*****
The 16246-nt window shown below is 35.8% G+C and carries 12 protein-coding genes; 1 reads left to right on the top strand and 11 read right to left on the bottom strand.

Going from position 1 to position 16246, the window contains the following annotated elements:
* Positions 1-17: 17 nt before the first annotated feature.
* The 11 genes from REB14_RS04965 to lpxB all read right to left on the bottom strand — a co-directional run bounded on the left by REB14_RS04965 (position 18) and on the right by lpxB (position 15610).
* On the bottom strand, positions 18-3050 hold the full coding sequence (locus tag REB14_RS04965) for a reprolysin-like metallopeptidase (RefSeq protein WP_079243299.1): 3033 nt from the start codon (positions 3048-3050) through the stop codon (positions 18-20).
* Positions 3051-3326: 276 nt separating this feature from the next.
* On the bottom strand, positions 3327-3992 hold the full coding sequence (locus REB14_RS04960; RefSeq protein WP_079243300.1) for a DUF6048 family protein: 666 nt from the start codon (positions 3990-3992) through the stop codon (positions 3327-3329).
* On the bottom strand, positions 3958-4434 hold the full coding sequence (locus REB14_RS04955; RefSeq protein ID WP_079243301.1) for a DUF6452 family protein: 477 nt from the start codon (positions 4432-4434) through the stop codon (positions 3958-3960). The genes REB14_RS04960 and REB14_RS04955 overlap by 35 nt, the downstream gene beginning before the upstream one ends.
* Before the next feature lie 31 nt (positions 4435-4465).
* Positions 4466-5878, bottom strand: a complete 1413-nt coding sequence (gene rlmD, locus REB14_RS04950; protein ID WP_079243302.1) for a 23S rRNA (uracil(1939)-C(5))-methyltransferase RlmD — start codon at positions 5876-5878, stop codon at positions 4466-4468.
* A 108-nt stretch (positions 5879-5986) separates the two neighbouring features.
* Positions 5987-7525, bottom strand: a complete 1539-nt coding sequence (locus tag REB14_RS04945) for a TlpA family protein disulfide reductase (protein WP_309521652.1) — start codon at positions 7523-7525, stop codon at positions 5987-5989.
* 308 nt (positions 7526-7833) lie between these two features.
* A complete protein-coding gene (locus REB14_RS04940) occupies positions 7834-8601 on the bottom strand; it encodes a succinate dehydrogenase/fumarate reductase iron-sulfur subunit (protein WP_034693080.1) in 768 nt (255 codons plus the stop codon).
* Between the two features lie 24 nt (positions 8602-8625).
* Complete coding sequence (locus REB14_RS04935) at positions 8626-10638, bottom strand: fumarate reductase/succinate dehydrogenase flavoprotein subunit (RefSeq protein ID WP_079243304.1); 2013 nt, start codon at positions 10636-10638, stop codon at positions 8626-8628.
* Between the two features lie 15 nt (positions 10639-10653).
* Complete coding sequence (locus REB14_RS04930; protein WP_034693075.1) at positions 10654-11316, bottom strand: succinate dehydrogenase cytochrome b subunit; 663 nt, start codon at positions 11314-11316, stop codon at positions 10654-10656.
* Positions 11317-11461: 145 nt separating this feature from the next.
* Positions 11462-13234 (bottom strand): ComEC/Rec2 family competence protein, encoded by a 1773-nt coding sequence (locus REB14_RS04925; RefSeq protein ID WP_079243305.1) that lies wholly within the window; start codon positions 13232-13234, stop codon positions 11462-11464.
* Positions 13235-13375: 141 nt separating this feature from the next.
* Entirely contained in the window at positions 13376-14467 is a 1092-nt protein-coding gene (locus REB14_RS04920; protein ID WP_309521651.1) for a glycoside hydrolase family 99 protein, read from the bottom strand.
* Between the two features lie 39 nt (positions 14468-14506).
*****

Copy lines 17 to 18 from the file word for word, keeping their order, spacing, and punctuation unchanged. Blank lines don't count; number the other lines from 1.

* Between the two features lie 15 nt (positions 10639-10653).
* Complete coding sequence (locus REB14_RS04930; protein WP_034693075.1) at positions 10654-11316, bottom strand: succinate dehydrogenase cytochrome b subunit; 663 nt, start codon at positions 11314-11316, stop codon at positions 10654-10656.